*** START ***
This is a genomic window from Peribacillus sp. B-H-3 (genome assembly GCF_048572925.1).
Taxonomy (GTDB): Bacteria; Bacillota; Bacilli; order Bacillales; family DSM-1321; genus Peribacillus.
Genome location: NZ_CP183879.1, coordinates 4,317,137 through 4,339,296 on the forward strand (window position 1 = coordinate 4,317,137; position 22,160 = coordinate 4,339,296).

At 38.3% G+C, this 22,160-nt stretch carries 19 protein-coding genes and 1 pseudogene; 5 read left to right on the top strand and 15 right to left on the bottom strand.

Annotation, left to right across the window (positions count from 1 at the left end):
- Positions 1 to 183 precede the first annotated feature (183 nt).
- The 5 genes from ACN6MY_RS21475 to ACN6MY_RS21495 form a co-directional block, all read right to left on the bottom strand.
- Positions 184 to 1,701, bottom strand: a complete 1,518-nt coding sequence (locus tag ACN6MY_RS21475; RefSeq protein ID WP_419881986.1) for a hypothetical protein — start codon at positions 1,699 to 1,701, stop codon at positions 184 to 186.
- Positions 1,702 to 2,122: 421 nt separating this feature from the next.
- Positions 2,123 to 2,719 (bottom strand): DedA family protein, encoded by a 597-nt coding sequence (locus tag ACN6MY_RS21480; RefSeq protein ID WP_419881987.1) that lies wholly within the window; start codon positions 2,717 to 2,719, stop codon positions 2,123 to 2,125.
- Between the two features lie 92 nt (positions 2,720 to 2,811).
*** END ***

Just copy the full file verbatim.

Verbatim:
This is a genomic window from Peribacillus sp. B-H-3 (genome assembly GCF_048572925.1).
Taxonomy (GTDB): Bacteria; Bacillota; Bacilli; order Bacillales; family DSM-1321; genus Peribacillus.
Genome location: NZ_CP183879.1, coordinates 4,317,137 through 4,339,296 on the forward strand (window position 1 = coordinate 4,317,137; position 22,160 = coordinate 4,339,296).

At 38.3% G+C, this 22,160-nt stretch carries 19 protein-coding genes and 1 pseudogene; 5 read left to right on the top strand and 15 right to left on the bottom strand.

Annotation, left to right across the window (positions count from 1 at the left end):
- Positions 1 to 183 precede the first annotated feature (183 nt).
- The 5 genes from ACN6MY_RS21475 to ACN6MY_RS21495 form a co-directional block, all read right to left on the bottom strand.
- Positions 184 to 1,701, bottom strand: a complete 1,518-nt coding sequence (locus tag ACN6MY_RS21475; RefSeq protein ID WP_419881986.1) for a hypothetical protein — start codon at positions 1,699 to 1,701, stop codon at positions 184 to 186.
- Positions 1,702 to 2,122: 421 nt separating this feature from the next.
- Positions 2,123 to 2,719 (bottom strand): DedA family protein, encoded by a 597-nt coding sequence (locus tag ACN6MY_RS21480; RefSeq protein ID WP_419881987.1) that lies wholly within the window; start codon positions 2,717 to 2,719, stop codon positions 2,123 to 2,125.
- Between the two features lie 92 nt (positions 2,720 to 2,811).